Notice and pay in lieu of notice
Updating author: Max Winthrop
- If an employee is dismissed he or she is entitled to be given notice in accordance with the provisions in s.86 of the Employment Rights Act 1996 or in accordance with the notice provisions in his or her contract - whichever is the greater. (See Notice periods)
- Failure to give notice will be a breach of contract entitling the employee to make a contractual claim for breach of contract. (See Dismissal in breach of contract: wrongful dismissal)
- The employer may be entitled to dismiss with no notice, or short notice, if the employee has committed a serious breach of contract, sometimes referred to as gross misconduct. (See Summary dismissal)
- If the employer gives the employee pay in lieu of notice this will be a breach of contract unless there is an express provision in the employee's contract allowing it to do this. Such a breach of contract will not, however, permit the employee to recover damages in bringing a claim for breach of contract provided that the payment in lieu compensated the employee fully for the wages and benefits that he or she would have received in the notice period. (See Pay in lieu of notice)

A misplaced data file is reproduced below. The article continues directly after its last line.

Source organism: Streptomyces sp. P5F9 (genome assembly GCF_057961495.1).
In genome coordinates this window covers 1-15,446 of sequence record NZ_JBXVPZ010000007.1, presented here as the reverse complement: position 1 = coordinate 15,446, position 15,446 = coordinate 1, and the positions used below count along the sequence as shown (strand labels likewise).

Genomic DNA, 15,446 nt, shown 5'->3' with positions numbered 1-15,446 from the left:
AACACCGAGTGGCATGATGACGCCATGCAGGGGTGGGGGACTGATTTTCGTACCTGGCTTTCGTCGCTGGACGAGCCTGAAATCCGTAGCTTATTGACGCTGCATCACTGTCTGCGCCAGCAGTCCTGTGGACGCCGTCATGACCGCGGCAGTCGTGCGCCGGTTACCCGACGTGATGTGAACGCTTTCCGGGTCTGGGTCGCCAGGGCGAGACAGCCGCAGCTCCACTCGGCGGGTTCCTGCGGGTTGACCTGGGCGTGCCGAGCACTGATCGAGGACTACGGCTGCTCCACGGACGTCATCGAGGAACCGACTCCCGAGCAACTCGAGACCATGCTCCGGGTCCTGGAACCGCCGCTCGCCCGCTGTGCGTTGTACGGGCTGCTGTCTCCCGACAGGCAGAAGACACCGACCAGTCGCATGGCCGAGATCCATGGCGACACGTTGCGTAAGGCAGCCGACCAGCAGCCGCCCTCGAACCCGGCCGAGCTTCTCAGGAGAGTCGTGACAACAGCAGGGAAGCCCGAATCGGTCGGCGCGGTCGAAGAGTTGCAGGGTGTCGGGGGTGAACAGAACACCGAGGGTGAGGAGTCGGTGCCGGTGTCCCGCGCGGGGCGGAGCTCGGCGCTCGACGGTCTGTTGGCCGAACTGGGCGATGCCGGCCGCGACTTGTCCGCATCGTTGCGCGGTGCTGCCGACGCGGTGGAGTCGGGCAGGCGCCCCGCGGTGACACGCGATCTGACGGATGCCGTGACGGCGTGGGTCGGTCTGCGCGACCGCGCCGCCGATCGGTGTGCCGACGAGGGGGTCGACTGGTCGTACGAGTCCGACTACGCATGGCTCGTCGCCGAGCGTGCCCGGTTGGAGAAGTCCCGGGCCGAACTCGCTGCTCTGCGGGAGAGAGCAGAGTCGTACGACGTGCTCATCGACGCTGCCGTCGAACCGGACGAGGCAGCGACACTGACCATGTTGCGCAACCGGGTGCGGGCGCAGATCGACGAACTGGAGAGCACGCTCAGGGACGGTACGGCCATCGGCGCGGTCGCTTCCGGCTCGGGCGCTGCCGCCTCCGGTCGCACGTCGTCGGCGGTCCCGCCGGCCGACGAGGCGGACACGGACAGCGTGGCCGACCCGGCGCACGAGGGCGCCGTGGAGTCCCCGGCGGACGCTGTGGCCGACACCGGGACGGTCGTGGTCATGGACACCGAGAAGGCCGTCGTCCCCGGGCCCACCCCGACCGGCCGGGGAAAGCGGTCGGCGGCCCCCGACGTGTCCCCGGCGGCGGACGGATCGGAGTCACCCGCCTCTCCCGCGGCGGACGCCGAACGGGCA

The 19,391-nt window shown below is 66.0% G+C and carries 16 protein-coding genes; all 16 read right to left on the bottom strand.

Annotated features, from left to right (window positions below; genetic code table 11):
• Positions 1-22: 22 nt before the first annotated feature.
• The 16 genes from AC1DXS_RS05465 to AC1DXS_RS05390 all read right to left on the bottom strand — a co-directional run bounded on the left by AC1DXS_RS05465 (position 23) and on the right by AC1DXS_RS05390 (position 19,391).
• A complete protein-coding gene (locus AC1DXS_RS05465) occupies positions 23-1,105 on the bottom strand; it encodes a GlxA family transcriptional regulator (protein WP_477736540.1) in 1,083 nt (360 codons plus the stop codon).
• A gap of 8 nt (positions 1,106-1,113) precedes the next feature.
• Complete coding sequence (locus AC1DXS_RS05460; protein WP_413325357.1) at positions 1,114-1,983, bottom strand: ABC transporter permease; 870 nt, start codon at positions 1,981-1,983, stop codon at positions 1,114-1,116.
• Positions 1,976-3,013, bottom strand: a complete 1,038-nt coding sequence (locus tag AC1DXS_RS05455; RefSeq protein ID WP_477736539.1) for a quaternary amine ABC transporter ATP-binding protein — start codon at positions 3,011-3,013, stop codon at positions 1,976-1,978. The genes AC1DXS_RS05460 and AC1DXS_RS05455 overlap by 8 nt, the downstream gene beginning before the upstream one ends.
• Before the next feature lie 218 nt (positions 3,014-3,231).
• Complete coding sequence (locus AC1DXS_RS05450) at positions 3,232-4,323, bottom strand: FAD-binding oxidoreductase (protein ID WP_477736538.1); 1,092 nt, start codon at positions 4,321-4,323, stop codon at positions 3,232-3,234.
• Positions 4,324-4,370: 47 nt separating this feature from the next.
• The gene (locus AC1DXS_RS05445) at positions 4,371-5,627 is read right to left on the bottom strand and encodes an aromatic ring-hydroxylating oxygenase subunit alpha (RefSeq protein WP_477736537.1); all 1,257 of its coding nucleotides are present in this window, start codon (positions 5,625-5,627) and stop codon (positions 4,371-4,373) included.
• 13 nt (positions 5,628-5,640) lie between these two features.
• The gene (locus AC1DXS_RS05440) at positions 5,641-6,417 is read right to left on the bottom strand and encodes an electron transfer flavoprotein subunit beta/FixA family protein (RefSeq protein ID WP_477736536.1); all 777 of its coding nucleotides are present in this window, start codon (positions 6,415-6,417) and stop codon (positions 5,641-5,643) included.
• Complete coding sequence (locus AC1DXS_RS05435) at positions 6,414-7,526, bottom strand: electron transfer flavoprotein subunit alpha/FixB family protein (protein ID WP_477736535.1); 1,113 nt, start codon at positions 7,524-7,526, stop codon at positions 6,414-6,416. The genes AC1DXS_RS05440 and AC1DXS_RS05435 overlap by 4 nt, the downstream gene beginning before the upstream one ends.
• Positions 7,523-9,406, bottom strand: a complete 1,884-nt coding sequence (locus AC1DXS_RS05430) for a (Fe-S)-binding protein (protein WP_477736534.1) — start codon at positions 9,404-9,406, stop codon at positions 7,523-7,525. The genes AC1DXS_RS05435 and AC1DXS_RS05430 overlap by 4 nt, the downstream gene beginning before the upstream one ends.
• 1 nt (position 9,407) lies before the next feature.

- Pay in lieu will not be taxable if it represents damages for breach of contract, ie if the contract does not include a provision permitting the employer to pay in lieu. Pay in lieu will be treated as wages, and therefore taxable, if the contract includes a provision permitting the employer to pay in lieu. (See Taxation of pay in lieu)
- If the employer pays in lieu in breach of contract, this may affect the enforceability of any restrictive covenants in the employee's contract of employment.
- The measure of damages in a claim for wrongful dismissal will be the employee's basic pay together with any other contractual entitlements that would have accrued in the notice period. (See Dismissal in breach of contract: wrongful dismissal)
- The employer will be entitled to bring a claim for breach of contract against the employee if the employee resigns without giving due notice and the employer can show that it has suffered financial loss as a result of the breach.
- Depending on the basis of the claim and its value a claim for breach of contract can be brought in the county court, the High Court or an employment tribunal. (See Forum for making a claim)
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